The new tax law, however, does the opposite. Under it, revenues will fall below their historical average as a percent of GDP for the next several years, before beginning to edge up slowly. Indeed, as former Council of Economic Advisers Chair Jason Furman has pointed out, the only times that revenue has been so low as a percent of the economy in the past 50 years was in the aftermath of the past two recessions.
The revenue picture later in the decade is less certain, because many of the new law’s provisions — particularly its changes to individual income taxes — are set to expire after 2025. (The bill’s drafters did this so that the bill would comply with Senate rules and could pass the Senate with a simple majority, rather than the 60 votes that would otherwise be required.) This means Congress will have a chance later in the decade to revisit these policies. But Congress should not wait that long; lawmakers should act as soon as possible to reverse the law’s fiscally irresponsible revenue losses and the upward pressure it is placing on deficits and debt.
New Law Risks Undermining Integrity of Tax Code
Well-designed tax reform eliminates loopholes and reduces opportunities for gaming the tax system so that individuals and businesses with the same income are treated as similarly as possible. The new tax law moves in the opposite direction.
Narrowing the gaps between how different types of income are taxed brings several benefits. First, it increases the degree to which individuals and businesses base their decisions on economics instead of taxes. This is good for the economy: it encourages resources such as capital and labor to flow to where they are most productive instead of where the tax breaks and gaming opportunities are most plentiful. Second, it reduces the amount of economic resources that are diverted to developing sophisticated tax avoidance schemes that provide little overall economic benefit, allowing those resources to go to more productive uses. Third, closing loopholes and eliminating opportunities for gaming raises revenue and may also reduce inequality, since wealthy individuals and corporations are best equipped to exploit these weaknesses in the tax code.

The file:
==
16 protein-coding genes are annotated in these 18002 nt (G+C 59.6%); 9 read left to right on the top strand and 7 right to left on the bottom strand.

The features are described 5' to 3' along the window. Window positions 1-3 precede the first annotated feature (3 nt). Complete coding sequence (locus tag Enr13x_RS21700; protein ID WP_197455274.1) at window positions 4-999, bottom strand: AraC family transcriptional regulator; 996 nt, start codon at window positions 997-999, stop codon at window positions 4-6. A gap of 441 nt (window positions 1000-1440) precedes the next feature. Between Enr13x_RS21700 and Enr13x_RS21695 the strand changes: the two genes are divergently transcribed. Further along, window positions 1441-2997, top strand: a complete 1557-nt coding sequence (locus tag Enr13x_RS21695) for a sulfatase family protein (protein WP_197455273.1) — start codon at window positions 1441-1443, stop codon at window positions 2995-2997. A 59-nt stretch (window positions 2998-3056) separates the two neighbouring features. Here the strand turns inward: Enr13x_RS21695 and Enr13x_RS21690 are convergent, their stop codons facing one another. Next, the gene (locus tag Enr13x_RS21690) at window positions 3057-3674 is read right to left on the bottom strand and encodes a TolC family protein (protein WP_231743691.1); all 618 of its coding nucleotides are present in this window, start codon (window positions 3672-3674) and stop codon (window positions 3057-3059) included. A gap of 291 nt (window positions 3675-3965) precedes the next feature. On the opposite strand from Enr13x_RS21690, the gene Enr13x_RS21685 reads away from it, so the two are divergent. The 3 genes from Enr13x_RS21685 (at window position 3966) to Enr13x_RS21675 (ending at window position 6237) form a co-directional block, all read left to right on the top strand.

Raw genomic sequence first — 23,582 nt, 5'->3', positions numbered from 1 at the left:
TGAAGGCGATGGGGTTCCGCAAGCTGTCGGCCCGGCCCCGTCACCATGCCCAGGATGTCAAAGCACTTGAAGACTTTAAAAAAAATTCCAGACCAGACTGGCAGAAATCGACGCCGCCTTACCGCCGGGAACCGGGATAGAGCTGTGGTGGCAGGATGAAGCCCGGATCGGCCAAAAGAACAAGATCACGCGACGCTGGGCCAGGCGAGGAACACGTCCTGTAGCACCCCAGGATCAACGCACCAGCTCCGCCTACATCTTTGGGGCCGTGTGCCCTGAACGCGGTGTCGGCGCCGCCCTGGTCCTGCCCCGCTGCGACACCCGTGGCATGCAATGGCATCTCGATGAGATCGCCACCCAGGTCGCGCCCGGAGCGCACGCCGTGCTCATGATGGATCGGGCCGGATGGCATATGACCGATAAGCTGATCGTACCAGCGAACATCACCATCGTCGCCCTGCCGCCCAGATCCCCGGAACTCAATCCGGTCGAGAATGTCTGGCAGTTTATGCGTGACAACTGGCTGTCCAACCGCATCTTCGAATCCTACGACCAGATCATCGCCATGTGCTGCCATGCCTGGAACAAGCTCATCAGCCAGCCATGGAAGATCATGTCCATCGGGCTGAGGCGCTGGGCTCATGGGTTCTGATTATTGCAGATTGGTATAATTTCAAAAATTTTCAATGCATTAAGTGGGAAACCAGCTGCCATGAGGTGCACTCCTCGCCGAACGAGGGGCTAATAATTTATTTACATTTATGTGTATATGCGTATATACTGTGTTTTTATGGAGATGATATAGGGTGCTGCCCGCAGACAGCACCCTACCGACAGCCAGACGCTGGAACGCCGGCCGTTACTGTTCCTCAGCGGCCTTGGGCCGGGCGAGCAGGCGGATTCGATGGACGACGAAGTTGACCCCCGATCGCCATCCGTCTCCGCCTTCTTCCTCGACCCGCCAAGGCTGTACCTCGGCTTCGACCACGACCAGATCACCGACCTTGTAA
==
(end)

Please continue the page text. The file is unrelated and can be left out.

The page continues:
The tax code previously had plenty of distortions that invited tax gaming, but the new law creates new gaming opportunities. In particular, its 20 percent pass-through deduction and deep cut in the corporate tax rate to 21 percent risk making the 37 percent top individual tax rate merely theoretical for some very wealthy people. The new law also confers enormous tax benefits on some industries but not others, makes it easier for wealthy households to shelter their assets and thereby accumulate multi-million-dollar fortunes, and favors business production and investment overseas rather than at home. Widespread abuse and gaming of the bill’s loopholes and preferences could cause it to lose revenue and increase inequality even more than current projections indicate.
Pass-Through Provision Invites Abuse
The core of the new tax law is a deep cut in the corporate tax rate. Many businesses are organized as pass-through entities, however, and do not pay the corporate tax, so lawmakers were under political pressure to provide a tax cut for pass-throughs as well.
Yet while adding a pass-through tax cut to the bill may have made sense politically for those crafting this legislation, it never enjoyed a solid policy rationale. Although proponents argued that it was necessary to maintain “parity” between the two types of business taxes, pass-throughs already enjoyed a tax advantage over regular corporations (known in the tax code as C corporations) under prior law, as research demonstrated. That’s one reason why the number of pass-throughs has grown so dramatically in recent years. While pass-through income faces only one layer of taxation — at the individual level — C corporation income faces two levels of tax: one when the firm pays the corporate income tax, and another when shareholders pay individual income tax on their dividends or capital gains.
Efforts to help pass-through businesses also ignored the fact that they will benefit from other provisions of the new tax law not aimed specifically at them, such as the law’s income-tax rate cuts. Further, pass-throughs can always convert to a C corporation if that would be advantageous to them. As tax expert Michael Schler has noted, under the new tax law, “by merely checking a box on a tax form, a passthrough business can elect, on a tax-free basis, to be a C corporation and obtain” the new 21 percent corporate tax rate.
Nevertheless, the drafters of the new law included in it a 20 percent deduction for pass-through income. As noted above, this provision is tilted to wealthy business owners, who receive a very large share of existing pass-through income. It also creates a significant gaming opportunity: many high-income individuals may now be able to secure very large tax savings by converting their wage and salary income into pass-through income to take advantage of the new deduction.
To be sure, the law includes a series of complex “guardrails” aimed at limiting the scope of the provision and preventing gaming, but these measures are unlikely to be effective. They consist of a series of questions for taxpayers to determine whether particular income qualifies for the pass-through deduction, with each question drawing a line between qualification and disqualification for the deduction. This will entice many taxpayers, aided by their accountants or lawyers, to try to place themselves on the tax-saving side of each line.